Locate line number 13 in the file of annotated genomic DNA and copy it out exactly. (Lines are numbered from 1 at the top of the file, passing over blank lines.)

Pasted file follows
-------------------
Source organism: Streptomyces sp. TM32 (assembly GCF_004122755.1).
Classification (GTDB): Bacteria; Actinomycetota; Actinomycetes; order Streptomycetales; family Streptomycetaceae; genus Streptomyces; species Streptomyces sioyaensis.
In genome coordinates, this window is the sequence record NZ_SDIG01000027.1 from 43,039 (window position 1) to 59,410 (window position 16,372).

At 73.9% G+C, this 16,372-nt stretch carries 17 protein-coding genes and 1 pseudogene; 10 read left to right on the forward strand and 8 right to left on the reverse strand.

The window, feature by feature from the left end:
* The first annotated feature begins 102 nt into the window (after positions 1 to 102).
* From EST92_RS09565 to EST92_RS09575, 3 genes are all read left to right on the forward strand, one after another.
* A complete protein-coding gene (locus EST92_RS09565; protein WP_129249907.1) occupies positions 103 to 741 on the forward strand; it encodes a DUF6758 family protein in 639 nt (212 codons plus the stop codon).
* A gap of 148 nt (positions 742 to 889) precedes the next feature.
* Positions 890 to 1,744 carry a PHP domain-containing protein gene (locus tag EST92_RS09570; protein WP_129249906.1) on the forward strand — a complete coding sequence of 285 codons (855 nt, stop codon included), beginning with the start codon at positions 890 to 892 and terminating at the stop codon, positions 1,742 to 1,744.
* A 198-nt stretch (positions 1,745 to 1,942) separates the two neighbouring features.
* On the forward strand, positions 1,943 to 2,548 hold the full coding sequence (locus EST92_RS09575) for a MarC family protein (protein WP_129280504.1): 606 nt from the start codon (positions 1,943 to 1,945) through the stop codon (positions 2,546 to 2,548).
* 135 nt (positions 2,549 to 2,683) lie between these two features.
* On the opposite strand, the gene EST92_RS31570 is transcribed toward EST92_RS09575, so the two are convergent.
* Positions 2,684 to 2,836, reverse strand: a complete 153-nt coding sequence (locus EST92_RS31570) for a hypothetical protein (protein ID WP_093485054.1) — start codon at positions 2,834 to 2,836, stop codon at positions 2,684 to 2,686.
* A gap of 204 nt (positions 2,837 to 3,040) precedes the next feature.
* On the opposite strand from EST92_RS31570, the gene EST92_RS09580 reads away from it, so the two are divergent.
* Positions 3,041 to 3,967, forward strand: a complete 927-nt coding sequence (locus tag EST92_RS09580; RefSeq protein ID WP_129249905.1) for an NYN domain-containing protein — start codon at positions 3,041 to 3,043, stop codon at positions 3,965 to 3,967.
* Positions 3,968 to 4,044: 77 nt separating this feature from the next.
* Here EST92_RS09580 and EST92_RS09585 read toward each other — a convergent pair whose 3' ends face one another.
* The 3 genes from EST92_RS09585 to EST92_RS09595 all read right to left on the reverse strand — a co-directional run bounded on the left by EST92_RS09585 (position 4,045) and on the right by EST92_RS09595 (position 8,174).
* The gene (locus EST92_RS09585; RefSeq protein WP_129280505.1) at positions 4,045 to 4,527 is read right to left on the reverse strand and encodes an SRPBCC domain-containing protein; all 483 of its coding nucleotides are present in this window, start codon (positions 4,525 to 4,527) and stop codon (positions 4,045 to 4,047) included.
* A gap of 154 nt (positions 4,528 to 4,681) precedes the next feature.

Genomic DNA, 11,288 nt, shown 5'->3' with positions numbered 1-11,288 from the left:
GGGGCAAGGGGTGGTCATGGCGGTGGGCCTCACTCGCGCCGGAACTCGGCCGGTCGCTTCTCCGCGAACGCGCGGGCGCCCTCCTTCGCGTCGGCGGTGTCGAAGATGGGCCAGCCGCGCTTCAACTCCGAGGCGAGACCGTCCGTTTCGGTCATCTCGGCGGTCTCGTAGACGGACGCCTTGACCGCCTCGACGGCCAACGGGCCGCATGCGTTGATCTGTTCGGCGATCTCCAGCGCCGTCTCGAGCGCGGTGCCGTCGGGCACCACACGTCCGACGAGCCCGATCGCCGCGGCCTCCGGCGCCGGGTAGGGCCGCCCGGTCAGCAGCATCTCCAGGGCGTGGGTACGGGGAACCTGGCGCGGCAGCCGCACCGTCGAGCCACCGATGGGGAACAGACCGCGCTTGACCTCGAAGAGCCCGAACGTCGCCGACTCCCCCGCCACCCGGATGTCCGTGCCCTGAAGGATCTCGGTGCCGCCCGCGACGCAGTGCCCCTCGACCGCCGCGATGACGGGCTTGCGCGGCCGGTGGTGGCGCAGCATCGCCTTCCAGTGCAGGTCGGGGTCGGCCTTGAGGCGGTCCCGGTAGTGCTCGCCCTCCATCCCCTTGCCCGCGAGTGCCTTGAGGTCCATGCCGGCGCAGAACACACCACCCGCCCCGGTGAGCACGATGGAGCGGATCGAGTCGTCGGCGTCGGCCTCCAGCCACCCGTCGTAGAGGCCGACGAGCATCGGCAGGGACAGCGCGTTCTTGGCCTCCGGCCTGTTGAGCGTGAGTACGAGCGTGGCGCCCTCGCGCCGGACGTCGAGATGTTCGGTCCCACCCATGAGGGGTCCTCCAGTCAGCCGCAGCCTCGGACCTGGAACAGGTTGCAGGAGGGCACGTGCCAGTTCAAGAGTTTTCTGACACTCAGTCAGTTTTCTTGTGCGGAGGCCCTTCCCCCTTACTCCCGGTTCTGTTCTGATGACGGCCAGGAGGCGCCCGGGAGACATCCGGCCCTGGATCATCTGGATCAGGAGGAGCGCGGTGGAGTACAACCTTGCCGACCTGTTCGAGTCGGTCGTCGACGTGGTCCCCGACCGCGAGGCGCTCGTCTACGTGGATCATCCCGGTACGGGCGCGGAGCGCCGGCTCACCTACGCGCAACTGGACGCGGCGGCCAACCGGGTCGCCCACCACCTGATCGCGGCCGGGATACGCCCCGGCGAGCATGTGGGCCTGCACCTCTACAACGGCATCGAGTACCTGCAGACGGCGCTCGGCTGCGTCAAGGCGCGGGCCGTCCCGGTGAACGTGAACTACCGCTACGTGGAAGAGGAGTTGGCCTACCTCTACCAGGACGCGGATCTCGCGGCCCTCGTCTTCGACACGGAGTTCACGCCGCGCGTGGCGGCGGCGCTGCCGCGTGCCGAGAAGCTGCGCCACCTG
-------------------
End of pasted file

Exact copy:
* 135 nt (positions 2,549 to 2,683) lie between these two features.